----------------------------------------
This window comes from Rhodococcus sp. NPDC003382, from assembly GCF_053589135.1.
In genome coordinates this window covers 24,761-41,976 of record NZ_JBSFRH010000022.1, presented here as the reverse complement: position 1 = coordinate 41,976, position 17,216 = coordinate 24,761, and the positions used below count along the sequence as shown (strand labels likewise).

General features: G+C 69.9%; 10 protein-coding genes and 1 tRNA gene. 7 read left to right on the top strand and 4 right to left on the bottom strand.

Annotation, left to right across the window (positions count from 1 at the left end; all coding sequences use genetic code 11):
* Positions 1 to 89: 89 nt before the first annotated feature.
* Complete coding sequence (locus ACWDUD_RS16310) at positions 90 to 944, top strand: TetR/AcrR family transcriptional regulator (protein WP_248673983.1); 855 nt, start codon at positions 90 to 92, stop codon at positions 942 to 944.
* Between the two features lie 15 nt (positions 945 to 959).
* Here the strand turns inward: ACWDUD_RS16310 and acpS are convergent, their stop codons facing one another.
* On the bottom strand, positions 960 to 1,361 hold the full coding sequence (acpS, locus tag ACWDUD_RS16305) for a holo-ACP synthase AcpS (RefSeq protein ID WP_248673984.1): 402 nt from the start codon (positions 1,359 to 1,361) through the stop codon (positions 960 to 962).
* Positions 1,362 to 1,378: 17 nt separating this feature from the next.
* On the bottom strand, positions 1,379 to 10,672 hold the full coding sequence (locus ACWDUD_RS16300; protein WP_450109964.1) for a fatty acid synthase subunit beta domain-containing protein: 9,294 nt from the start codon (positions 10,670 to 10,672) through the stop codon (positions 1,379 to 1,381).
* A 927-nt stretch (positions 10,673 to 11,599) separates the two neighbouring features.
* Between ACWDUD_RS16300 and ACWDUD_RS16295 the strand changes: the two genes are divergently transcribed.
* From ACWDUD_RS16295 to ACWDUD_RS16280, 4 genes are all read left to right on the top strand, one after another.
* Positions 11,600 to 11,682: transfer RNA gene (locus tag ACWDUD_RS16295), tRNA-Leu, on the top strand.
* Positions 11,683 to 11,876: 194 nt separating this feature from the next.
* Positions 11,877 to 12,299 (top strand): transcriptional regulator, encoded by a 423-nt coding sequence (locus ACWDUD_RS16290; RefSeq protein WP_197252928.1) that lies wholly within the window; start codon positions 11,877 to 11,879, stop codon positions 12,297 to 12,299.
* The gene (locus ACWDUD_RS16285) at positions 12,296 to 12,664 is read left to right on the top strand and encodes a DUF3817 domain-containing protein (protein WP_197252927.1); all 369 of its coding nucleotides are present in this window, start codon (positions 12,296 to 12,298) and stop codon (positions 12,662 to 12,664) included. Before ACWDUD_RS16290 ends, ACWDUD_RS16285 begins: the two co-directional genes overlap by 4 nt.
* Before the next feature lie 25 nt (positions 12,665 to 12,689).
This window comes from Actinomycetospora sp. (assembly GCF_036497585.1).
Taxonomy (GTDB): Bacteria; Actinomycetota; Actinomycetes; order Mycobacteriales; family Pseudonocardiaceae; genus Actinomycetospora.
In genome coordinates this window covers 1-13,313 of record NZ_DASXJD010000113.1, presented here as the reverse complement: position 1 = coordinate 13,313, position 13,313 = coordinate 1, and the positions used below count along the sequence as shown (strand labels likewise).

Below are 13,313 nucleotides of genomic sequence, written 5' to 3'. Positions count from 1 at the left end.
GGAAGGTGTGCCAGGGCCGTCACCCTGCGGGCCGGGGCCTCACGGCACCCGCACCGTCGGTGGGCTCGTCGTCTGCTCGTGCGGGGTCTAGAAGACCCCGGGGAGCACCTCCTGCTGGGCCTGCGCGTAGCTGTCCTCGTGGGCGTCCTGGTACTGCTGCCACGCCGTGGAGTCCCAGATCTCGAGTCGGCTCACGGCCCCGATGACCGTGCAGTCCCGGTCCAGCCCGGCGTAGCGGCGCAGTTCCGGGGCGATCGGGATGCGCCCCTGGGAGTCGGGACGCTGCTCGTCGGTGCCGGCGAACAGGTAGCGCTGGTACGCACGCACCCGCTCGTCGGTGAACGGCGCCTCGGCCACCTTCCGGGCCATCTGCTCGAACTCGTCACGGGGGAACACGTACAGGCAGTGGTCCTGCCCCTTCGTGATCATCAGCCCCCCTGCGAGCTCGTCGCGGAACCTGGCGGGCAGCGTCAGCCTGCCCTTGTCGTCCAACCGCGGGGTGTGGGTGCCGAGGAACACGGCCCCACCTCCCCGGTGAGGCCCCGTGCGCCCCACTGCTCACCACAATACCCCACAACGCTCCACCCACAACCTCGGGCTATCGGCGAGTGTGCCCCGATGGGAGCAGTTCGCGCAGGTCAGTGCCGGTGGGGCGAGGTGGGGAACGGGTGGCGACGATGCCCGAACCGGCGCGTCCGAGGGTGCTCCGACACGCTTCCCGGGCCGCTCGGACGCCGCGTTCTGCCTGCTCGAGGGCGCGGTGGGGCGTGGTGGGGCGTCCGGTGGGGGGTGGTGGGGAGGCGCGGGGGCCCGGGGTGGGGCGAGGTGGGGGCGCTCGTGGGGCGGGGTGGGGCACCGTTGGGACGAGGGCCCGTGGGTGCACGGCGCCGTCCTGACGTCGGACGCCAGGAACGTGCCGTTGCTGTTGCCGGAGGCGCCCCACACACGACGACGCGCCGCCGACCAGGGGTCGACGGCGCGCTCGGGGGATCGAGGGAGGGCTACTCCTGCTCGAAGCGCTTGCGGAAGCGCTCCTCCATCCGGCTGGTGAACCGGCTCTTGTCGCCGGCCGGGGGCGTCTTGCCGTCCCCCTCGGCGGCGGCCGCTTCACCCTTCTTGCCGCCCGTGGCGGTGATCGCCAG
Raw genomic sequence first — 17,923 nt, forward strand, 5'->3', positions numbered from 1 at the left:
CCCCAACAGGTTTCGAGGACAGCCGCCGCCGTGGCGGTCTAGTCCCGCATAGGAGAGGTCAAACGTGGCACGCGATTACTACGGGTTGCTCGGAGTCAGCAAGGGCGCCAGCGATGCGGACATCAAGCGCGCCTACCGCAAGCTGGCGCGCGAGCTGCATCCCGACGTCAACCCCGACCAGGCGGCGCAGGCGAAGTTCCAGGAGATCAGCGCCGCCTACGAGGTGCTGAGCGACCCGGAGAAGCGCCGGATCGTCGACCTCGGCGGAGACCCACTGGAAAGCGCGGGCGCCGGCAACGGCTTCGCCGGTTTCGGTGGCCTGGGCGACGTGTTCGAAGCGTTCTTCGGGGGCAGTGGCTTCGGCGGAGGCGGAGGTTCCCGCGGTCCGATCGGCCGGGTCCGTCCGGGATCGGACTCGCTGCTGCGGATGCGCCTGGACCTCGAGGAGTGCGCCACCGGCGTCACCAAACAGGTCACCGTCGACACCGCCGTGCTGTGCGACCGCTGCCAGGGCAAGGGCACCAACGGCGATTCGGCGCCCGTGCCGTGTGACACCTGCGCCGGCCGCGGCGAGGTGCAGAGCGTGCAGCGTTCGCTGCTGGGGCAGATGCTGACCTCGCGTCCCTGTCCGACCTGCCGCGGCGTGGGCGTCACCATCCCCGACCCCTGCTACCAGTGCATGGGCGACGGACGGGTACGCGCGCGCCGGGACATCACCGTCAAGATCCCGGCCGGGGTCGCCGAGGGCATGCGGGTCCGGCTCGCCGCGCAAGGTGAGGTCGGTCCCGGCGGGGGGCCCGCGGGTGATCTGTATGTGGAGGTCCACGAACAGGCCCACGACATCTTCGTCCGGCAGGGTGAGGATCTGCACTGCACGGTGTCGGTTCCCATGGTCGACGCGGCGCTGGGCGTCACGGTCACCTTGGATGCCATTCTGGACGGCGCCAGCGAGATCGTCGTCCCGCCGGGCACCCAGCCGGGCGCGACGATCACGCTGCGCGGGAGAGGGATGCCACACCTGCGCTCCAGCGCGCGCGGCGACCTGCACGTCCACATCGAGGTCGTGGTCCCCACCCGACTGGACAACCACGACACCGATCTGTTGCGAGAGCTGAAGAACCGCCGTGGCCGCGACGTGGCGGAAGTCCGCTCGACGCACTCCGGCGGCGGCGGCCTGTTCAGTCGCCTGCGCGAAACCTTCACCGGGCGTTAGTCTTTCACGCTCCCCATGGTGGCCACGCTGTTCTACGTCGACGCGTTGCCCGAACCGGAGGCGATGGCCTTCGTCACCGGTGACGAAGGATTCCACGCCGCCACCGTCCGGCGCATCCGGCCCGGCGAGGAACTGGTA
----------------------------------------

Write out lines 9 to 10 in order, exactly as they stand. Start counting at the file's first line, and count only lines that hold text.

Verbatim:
* On the bottom strand, positions 960 to 1,361 hold the full coding sequence (acpS, locus tag ACWDUD_RS16305) for a holo-ACP synthase AcpS (RefSeq protein ID WP_248673984.1): 402 nt from the start codon (positions 1,359 to 1,361) through the stop codon (positions 960 to 962).
* Positions 1,362 to 1,378: 17 nt separating this feature from the next.